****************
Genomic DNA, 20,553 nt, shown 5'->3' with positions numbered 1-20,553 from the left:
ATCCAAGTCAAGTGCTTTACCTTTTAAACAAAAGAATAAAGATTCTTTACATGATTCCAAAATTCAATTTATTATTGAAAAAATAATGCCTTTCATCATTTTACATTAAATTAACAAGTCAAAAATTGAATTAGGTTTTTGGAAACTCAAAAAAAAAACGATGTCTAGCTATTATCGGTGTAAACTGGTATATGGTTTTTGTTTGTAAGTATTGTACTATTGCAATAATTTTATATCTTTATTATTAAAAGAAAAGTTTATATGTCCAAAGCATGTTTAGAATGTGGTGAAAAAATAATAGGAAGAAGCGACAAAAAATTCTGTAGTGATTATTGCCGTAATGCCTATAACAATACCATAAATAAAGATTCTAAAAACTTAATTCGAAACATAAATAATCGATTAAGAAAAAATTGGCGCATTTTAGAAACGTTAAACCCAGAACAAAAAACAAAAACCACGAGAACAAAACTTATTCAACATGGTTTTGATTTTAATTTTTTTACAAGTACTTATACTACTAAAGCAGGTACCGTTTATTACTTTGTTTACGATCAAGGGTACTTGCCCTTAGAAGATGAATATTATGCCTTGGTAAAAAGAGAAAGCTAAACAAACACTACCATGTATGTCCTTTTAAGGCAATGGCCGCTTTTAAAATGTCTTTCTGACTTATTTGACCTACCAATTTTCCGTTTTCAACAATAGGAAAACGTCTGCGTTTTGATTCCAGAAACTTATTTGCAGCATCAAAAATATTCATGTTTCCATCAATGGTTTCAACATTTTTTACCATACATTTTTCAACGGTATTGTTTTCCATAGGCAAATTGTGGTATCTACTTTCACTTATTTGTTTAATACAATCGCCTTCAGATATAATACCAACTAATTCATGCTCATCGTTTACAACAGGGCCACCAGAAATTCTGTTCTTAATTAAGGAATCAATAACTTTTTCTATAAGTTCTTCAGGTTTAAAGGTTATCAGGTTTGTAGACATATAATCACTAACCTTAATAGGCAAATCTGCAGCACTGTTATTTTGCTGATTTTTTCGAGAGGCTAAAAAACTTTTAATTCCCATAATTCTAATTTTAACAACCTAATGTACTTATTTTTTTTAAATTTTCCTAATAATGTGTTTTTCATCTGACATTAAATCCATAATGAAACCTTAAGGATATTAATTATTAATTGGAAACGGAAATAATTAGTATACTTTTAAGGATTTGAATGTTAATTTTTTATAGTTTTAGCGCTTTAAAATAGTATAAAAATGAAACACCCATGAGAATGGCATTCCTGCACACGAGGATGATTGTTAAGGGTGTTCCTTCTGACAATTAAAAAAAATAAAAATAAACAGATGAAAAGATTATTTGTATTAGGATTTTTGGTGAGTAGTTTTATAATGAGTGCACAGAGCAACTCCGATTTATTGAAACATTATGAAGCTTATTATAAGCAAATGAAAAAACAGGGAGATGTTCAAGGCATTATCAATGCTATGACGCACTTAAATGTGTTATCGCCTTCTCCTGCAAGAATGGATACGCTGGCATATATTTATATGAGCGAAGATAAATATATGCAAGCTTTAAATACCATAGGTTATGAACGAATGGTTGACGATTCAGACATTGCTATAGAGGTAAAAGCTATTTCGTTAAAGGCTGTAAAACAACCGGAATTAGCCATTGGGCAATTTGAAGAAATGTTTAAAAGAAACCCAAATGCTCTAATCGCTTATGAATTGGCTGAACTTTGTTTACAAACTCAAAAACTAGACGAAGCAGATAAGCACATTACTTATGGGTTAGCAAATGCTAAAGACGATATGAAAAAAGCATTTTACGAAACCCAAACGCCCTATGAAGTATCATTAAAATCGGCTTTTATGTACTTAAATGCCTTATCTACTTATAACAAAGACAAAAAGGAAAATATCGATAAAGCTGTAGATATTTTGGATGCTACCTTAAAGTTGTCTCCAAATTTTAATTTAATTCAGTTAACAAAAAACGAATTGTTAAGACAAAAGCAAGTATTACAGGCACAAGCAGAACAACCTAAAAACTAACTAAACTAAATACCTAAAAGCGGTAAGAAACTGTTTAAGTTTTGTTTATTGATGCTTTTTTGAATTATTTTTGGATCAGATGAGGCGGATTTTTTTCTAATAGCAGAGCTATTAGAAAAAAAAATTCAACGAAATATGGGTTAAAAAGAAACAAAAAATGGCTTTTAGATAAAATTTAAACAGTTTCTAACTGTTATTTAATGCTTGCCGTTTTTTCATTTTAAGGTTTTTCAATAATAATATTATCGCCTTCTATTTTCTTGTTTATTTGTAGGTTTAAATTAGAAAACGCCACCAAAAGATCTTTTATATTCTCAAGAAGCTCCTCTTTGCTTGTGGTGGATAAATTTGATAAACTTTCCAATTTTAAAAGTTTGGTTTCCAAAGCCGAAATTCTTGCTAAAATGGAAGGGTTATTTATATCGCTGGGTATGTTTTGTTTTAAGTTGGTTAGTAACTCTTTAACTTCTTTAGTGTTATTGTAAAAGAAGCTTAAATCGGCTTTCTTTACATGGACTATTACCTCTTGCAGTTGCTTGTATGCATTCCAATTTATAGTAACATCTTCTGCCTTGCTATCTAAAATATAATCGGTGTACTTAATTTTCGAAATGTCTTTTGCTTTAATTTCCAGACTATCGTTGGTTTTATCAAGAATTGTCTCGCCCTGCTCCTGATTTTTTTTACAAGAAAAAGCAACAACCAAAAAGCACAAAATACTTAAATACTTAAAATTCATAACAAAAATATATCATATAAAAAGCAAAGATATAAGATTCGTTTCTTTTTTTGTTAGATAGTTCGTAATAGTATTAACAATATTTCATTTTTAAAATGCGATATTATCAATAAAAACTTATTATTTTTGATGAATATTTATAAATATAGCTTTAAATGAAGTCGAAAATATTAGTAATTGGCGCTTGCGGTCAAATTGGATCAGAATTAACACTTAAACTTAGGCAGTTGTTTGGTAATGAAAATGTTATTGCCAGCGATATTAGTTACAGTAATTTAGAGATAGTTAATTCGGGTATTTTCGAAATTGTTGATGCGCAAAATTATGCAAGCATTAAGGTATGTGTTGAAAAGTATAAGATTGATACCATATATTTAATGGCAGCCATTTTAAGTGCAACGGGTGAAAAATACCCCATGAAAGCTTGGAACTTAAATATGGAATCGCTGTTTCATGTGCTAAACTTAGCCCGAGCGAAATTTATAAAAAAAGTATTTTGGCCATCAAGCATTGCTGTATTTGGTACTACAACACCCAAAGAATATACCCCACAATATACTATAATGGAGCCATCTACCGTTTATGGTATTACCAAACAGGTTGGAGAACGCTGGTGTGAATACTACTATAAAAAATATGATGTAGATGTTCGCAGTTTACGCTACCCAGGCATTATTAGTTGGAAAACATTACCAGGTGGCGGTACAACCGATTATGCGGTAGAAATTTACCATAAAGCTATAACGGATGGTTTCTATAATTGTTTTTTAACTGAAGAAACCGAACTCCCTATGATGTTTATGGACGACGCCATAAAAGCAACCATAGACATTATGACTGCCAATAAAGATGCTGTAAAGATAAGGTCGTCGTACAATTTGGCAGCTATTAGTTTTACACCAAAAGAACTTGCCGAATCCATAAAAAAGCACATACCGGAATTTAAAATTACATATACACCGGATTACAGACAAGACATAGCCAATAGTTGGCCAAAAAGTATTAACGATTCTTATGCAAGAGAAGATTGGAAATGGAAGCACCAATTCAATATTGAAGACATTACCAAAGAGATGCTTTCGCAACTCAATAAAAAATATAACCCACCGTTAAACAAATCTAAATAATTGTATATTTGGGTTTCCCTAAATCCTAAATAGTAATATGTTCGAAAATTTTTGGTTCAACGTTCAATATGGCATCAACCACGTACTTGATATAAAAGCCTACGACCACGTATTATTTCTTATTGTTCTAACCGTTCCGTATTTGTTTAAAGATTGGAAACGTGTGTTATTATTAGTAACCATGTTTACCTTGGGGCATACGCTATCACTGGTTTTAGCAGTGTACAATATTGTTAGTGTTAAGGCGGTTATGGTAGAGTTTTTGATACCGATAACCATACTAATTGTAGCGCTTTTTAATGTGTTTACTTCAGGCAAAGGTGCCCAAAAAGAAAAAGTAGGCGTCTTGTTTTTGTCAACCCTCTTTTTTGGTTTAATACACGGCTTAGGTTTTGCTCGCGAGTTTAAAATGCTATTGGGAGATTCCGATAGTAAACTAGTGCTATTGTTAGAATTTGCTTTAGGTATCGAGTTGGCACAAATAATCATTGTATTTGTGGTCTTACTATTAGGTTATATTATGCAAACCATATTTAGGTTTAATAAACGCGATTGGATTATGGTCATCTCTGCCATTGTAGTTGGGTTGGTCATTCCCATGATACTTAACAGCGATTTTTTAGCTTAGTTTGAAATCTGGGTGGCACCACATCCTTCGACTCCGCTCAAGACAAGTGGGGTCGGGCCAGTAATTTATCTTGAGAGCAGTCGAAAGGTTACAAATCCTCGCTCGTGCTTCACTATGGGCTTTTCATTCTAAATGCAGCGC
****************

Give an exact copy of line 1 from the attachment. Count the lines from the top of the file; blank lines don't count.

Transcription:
Genomic DNA, 20,553 nt, shown 5'->3' with positions numbered 1-20,553 from the left: